How close are you to Jesus Christ? Do you have a communion with God that you would say is “very near?” This extraordinary work by Westminster Divine, William Strong, is something you might never hear preached in today’s pulpits. It may be the greatest work on “union with Christ in his ordinances” that was ever written. It is a puritan gem not to be missed.
The Saint’s Communion With God by William Strong, A.M. (d. 1654)
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William Strong, A.M. (d. 1654) was an active Westminster Puritan and Calvinistic minister. Obadiah Sedgwick, another assembly member, said of him, “…he was so plain in heart, so deep in judgment, so painful in study, so frequent, exact, and laborious in preaching, and, in a word, so eminently qualified for all the duties of the ministerial office, that he did not know his equal.”
What does it mean to have true communion with Jesus Christ? Strong takes great pains and careful consideration to bring the reader into a thorough understanding of this most vital Christian doctrine. His main text, in which he masterfully exegetes and applies, is Exodus 20:24, “In all places where I record my name I will come unto thee, and I will bless thee.” Strong covers the text’s main idea that, 1. by recording, remembering or mentioning the name of God is meant setting up the worship of God in his ordinances, and, 2. that wherever the name of God is so recorded, remembered, or mentioned, (wherever God is worshipped in his ordinances), there he promises and commands a blessing, or there he will meet those that record his name in worshipping him with a blessing. This is true communion with God through his son Jesus Christ.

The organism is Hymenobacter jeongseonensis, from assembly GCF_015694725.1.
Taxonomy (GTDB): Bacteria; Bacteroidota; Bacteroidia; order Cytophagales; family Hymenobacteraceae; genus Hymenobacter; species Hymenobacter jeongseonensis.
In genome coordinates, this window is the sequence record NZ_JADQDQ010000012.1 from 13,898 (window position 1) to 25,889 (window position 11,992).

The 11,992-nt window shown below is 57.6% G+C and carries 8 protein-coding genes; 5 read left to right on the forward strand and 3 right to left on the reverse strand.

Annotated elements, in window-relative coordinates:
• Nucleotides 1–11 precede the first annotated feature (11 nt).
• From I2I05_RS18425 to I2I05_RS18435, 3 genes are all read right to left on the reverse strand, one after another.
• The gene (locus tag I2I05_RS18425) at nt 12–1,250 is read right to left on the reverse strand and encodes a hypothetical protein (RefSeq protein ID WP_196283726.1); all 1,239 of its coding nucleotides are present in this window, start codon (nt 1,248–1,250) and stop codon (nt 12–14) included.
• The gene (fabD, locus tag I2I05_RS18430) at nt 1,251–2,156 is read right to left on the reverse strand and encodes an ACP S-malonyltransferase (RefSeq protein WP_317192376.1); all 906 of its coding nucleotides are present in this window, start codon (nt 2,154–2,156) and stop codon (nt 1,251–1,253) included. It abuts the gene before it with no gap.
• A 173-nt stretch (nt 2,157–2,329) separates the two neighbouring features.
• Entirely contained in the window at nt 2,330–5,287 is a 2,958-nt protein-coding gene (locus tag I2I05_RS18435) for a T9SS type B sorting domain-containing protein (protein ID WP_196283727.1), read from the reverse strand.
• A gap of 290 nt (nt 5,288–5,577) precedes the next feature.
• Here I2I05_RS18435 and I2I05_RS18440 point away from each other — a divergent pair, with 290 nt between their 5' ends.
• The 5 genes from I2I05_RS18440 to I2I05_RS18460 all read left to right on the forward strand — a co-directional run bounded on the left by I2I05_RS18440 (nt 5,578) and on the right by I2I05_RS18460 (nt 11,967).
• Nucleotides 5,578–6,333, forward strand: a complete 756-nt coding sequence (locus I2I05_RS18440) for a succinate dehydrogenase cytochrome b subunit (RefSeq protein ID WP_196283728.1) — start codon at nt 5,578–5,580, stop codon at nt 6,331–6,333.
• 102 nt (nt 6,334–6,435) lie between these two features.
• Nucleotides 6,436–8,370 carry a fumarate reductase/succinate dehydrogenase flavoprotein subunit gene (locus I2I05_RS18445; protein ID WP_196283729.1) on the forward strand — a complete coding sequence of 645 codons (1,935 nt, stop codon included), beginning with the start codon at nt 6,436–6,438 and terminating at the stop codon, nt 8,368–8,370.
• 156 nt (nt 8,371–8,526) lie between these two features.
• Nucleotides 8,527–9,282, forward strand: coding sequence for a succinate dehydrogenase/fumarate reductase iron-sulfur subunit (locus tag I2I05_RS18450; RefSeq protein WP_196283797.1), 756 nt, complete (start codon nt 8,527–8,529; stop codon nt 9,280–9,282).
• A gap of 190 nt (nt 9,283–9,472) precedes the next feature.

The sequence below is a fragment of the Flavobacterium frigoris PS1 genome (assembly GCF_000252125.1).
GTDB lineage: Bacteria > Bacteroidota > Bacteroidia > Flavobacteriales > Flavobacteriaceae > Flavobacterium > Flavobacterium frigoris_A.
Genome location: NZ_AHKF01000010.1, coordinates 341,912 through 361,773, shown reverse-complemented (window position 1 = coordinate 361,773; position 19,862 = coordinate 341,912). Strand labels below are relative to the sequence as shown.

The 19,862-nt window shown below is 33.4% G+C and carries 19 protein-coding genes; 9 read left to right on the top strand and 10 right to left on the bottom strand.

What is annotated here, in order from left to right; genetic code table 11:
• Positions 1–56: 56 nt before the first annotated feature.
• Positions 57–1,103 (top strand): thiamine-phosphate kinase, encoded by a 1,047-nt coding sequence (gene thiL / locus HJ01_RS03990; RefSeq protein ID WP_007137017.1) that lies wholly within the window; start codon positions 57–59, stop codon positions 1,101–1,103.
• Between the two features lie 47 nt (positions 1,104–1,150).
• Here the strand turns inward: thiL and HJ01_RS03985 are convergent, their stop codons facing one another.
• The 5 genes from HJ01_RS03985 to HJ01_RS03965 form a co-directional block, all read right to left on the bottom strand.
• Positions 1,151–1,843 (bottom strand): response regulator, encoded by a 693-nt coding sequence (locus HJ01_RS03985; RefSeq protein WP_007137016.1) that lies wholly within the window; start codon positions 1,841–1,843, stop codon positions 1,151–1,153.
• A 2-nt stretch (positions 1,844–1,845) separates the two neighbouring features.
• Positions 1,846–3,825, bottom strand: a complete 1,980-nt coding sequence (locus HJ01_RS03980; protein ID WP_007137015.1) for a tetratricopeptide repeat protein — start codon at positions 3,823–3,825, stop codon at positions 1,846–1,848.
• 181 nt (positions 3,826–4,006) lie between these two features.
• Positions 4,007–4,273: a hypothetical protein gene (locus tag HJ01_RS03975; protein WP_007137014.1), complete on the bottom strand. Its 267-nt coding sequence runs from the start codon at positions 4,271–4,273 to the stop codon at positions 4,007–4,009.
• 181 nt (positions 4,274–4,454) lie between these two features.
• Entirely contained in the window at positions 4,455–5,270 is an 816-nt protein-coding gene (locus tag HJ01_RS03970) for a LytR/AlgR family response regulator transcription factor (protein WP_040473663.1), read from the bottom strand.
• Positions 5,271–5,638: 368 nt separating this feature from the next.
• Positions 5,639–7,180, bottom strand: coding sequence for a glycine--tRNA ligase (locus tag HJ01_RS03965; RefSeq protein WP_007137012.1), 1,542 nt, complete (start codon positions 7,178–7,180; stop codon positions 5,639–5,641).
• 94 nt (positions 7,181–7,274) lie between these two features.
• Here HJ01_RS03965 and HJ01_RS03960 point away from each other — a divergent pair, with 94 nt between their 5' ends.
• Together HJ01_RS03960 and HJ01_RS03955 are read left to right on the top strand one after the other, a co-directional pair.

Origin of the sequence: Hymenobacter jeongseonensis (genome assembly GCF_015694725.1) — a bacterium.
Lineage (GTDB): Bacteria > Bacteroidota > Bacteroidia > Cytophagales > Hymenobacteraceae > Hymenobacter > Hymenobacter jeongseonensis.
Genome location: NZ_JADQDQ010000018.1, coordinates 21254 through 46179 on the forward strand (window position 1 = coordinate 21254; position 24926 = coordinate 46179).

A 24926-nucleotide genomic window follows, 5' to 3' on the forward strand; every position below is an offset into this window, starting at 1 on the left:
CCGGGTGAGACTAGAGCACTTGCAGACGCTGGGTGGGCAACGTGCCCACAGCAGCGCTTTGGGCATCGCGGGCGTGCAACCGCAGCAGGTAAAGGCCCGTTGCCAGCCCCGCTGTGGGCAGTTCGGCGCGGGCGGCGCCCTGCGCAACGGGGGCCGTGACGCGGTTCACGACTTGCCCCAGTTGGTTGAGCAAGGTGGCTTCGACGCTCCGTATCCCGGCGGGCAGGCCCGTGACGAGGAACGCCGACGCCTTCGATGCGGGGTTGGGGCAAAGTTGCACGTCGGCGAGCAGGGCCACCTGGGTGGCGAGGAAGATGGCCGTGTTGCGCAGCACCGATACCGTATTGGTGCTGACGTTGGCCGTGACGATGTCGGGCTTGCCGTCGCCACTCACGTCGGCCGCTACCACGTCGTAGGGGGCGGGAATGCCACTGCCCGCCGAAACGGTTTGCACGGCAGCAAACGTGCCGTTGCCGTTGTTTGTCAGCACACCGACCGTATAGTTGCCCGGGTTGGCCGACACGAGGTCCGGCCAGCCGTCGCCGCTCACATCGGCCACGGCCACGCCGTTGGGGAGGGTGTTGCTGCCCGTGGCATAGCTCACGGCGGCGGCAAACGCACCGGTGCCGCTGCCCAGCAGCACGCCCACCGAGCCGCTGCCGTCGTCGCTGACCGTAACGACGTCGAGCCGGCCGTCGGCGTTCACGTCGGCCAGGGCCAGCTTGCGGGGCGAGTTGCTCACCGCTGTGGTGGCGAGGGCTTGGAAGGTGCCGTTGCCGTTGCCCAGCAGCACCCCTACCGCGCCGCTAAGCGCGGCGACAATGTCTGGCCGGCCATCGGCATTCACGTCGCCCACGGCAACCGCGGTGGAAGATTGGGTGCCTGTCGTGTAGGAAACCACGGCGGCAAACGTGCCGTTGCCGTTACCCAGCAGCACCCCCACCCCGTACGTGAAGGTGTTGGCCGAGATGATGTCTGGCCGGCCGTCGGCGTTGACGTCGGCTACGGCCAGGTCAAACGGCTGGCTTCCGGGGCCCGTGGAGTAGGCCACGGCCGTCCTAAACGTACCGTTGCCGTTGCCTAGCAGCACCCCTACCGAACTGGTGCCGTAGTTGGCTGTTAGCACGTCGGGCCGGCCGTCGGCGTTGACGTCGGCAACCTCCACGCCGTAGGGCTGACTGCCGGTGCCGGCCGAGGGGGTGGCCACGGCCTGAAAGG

Strong shows, 1. the grounds of all the fellowship and the communion that the saints have with God in ordinances, 2. the properties of this communion, 3. the several acts of communion, and, 4. those glorious ends that God aimed at in giving forth communion to the saints in ordinances.
This is not a scan or facsimile, has been updated in modern English for easy reading and has an active table of contents for electronic versions.